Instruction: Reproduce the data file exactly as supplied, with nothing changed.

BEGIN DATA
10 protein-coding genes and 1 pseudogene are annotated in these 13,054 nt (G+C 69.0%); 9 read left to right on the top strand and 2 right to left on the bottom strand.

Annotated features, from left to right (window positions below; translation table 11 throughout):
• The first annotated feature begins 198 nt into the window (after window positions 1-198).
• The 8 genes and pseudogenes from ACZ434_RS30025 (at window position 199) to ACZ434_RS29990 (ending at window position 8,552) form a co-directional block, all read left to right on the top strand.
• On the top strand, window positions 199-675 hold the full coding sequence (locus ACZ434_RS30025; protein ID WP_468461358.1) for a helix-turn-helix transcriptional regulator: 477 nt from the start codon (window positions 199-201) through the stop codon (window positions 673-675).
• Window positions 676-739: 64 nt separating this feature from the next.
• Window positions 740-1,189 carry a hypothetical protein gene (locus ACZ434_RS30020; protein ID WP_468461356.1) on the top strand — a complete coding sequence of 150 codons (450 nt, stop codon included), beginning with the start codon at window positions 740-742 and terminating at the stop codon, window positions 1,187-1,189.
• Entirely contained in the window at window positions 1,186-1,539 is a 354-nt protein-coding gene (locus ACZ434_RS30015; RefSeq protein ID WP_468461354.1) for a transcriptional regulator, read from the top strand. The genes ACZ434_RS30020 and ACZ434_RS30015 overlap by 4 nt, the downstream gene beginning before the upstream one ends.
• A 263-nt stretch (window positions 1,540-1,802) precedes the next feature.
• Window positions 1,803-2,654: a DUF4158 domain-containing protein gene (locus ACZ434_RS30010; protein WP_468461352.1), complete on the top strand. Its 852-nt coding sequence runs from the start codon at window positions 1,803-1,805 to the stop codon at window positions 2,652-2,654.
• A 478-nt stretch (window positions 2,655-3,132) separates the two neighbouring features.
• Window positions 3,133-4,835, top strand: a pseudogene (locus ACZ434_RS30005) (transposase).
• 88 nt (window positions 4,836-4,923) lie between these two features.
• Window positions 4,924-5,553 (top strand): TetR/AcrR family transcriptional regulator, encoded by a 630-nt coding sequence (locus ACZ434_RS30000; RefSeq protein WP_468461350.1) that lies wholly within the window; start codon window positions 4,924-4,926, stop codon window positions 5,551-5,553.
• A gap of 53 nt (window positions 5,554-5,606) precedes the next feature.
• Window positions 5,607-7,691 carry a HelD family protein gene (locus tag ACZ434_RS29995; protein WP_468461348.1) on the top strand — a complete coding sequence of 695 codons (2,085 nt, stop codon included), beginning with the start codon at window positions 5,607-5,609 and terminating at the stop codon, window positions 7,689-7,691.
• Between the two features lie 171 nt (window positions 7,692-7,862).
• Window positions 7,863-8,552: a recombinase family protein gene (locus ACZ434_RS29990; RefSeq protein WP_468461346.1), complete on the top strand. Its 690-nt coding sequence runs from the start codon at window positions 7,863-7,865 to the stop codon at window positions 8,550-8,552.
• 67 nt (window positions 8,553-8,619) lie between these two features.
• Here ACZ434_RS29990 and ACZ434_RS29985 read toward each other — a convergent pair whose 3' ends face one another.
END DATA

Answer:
10 protein-coding genes and 1 pseudogene are annotated in these 13,054 nt (G+C 69.0%); 9 read left to right on the top strand and 2 right to left on the bottom strand.

Annotated features, from left to right (window positions below; translation table 11 throughout):
• The first annotated feature begins 198 nt into the window (after window positions 1-198).
• The 8 genes and pseudogenes from ACZ434_RS30025 (at window position 199) to ACZ434_RS29990 (ending at window position 8,552) form a co-directional block, all read left to right on the top strand.
• On the top strand, window positions 199-675 hold the full coding sequence (locus ACZ434_RS30025; protein ID WP_468461358.1) for a helix-turn-helix transcriptional regulator: 477 nt from the start codon (window positions 199-201) through the stop codon (window positions 673-675).
• Window positions 676-739: 64 nt separating this feature from the next.
• Window positions 740-1,189 carry a hypothetical protein gene (locus ACZ434_RS30020; protein ID WP_468461356.1) on the top strand — a complete coding sequence of 150 codons (450 nt, stop codon included), beginning with the start codon at window positions 740-742 and terminating at the stop codon, window positions 1,187-1,189.
• Entirely contained in the window at window positions 1,186-1,539 is a 354-nt protein-coding gene (locus ACZ434_RS30015; RefSeq protein ID WP_468461354.1) for a transcriptional regulator, read from the top strand. The genes ACZ434_RS30020 and ACZ434_RS30015 overlap by 4 nt, the downstream gene beginning before the upstream one ends.
• A 263-nt stretch (window positions 1,540-1,802) precedes the next feature.
• Window positions 1,803-2,654: a DUF4158 domain-containing protein gene (locus ACZ434_RS30010; protein WP_468461352.1), complete on the top strand. Its 852-nt coding sequence runs from the start codon at window positions 1,803-1,805 to the stop codon at window positions 2,652-2,654.
• A 478-nt stretch (window positions 2,655-3,132) separates the two neighbouring features.
• Window positions 3,133-4,835, top strand: a pseudogene (locus ACZ434_RS30005) (transposase).
• 88 nt (window positions 4,836-4,923) lie between these two features.
• Window positions 4,924-5,553 (top strand): TetR/AcrR family transcriptional regulator, encoded by a 630-nt coding sequence (locus ACZ434_RS30000; RefSeq protein WP_468461350.1) that lies wholly within the window; start codon window positions 4,924-4,926, stop codon window positions 5,551-5,553.
• A gap of 53 nt (window positions 5,554-5,606) precedes the next feature.
• Window positions 5,607-7,691 carry a HelD family protein gene (locus tag ACZ434_RS29995; protein WP_468461348.1) on the top strand — a complete coding sequence of 695 codons (2,085 nt, stop codon included), beginning with the start codon at window positions 5,607-5,609 and terminating at the stop codon, window positions 7,689-7,691.
• Between the two features lie 171 nt (window positions 7,692-7,862).
• Window positions 7,863-8,552: a recombinase family protein gene (locus ACZ434_RS29990; RefSeq protein WP_468461346.1), complete on the top strand. Its 690-nt coding sequence runs from the start codon at window positions 7,863-7,865 to the stop codon at window positions 8,550-8,552.
• 67 nt (window positions 8,553-8,619) lie between these two features.
• Here ACZ434_RS29990 and ACZ434_RS29985 read toward each other — a convergent pair whose 3' ends face one another.